What implications does the distinctness of Chinese capital have for labour movements in Africa?
CKL: One of the key arguments I made in the book is that Chinese state capital is every bit as adversarial as global private capital, yielding to labour’s demands only under extraordinary pressure. Organised labour in Africa has the best chance of gaining concessions from Chinese state capital in sectors that are considered by all the stakeholders as strategic, and where workers are most organised. My comparison between mining and construction makes it very clear that it is miners but not construction workers who could compel the Chinese to reverse the trend of casualisation. This was because Chinese state capital, as opposed to global private capital, wanted to accumulate political capital in addition to financial capital, and was more place-bound by its desire to access raw materials at their source rather than just sell commodities for profits. Zambian miners’ collective action, when supported by societal and state pressures, could therefore yield more concessions from Chinese state investors than other private ones. In construction, African labour is rather disorganised and the construction industry is considered of marginal significance to Zambia’s national development. Neither state nor society rallied behind construction workers’ scattered struggles. I guess the lesson for African organised labour, as is true for African states, is that they have to understand the unique sets of imperatives of Chinese state investment and develop their developmental agendas to engage and bargain with China.
This book is also a call for the field of China Studies to ‘abandon its methodological nationalism’ and reconceptualise China globally. Why is this important, and what methodological and theoretical reorientations does this require?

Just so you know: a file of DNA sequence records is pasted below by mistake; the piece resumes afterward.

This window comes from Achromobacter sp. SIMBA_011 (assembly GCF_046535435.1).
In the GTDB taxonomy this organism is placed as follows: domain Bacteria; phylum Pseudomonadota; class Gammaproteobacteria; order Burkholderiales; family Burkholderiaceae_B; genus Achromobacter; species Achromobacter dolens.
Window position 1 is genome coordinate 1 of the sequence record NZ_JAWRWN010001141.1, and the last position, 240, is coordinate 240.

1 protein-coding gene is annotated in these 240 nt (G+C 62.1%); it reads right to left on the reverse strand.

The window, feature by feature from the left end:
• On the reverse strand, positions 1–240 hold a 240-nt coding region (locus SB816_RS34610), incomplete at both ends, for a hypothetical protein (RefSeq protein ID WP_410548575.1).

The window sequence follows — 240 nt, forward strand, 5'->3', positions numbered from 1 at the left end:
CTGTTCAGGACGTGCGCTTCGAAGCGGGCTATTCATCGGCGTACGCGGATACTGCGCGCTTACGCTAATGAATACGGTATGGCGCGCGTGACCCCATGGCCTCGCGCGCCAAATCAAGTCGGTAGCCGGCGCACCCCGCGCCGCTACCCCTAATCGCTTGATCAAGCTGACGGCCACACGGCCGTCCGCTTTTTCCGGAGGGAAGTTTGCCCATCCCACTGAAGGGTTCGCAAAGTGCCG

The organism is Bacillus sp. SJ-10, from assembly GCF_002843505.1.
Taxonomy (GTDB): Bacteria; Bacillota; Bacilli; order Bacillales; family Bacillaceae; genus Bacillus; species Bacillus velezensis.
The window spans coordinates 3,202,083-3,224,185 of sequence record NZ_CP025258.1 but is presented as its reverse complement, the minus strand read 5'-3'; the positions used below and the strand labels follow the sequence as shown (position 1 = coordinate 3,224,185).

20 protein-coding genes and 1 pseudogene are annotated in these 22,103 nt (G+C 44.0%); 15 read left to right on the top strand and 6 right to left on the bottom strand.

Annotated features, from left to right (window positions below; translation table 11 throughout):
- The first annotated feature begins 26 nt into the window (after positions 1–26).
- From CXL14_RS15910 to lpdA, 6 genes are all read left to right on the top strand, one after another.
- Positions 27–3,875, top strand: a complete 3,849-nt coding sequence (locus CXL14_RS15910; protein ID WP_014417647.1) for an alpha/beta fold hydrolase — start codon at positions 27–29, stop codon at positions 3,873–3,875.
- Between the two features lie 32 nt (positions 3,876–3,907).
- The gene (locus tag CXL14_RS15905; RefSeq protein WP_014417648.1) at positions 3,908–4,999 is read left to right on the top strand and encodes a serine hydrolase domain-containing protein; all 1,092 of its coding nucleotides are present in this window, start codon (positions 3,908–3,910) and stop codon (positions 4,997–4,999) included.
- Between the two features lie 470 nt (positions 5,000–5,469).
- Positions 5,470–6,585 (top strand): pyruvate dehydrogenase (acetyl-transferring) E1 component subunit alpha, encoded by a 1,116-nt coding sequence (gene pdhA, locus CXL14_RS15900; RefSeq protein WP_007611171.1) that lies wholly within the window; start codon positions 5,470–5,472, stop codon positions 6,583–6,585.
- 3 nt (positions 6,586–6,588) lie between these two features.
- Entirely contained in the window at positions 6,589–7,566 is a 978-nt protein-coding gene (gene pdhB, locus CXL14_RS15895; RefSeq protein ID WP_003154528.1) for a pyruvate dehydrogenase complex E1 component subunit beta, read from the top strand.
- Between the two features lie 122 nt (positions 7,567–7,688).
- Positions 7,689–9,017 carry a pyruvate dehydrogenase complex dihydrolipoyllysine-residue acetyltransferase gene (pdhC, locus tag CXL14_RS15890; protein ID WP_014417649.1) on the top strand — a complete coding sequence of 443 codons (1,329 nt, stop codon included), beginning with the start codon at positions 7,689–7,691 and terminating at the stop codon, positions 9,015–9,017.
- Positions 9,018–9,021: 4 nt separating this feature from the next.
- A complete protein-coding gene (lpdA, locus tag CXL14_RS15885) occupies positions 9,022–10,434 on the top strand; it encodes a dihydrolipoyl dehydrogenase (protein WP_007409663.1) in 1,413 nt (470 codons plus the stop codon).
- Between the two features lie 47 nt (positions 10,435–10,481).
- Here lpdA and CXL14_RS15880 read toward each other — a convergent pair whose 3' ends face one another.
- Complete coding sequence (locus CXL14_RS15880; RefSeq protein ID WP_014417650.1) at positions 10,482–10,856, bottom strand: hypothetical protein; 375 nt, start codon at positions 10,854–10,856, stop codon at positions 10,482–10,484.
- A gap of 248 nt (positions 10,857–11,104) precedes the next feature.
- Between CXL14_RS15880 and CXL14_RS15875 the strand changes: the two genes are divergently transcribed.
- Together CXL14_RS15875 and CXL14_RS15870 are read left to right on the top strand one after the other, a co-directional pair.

CKL: Outbound Chinese state capital is just one instance of global China. China’s global reach is taking many forms in many arenas: migration, global media networks, higher education, scientific research, regional and global multilateral credit institutions, expansion of Chinese NGOs abroad, and so forth. To understand China’s global impact in these areas, scholars cannot artificially seal Chinese phenomena within China’s geographical borders. This applies not just to topics that are intrinsically international or regional. Even subjects that may appear purely ‘domestic’—such as rural development, land grabs, social movements, corruption, governance, and elite politics—are seldom really so. For instance, land grabs in China have their dynamics and causes rooted in the Chinese political economy, but they are part of a global wave of land dispossession afflicting Africa, Latin America, and Southeast Asia, partly caused and exacerbated by a new round of speculative investment in food and agriculture by global financial capital, or by state-sponsored projects of building global cities. Comparing, connecting, and contextualising domestic Chinese phenomena with what is happening elsewhere will yield deeper and fuller understandings of events within China and, more importantly, what makes them ‘Chinese’.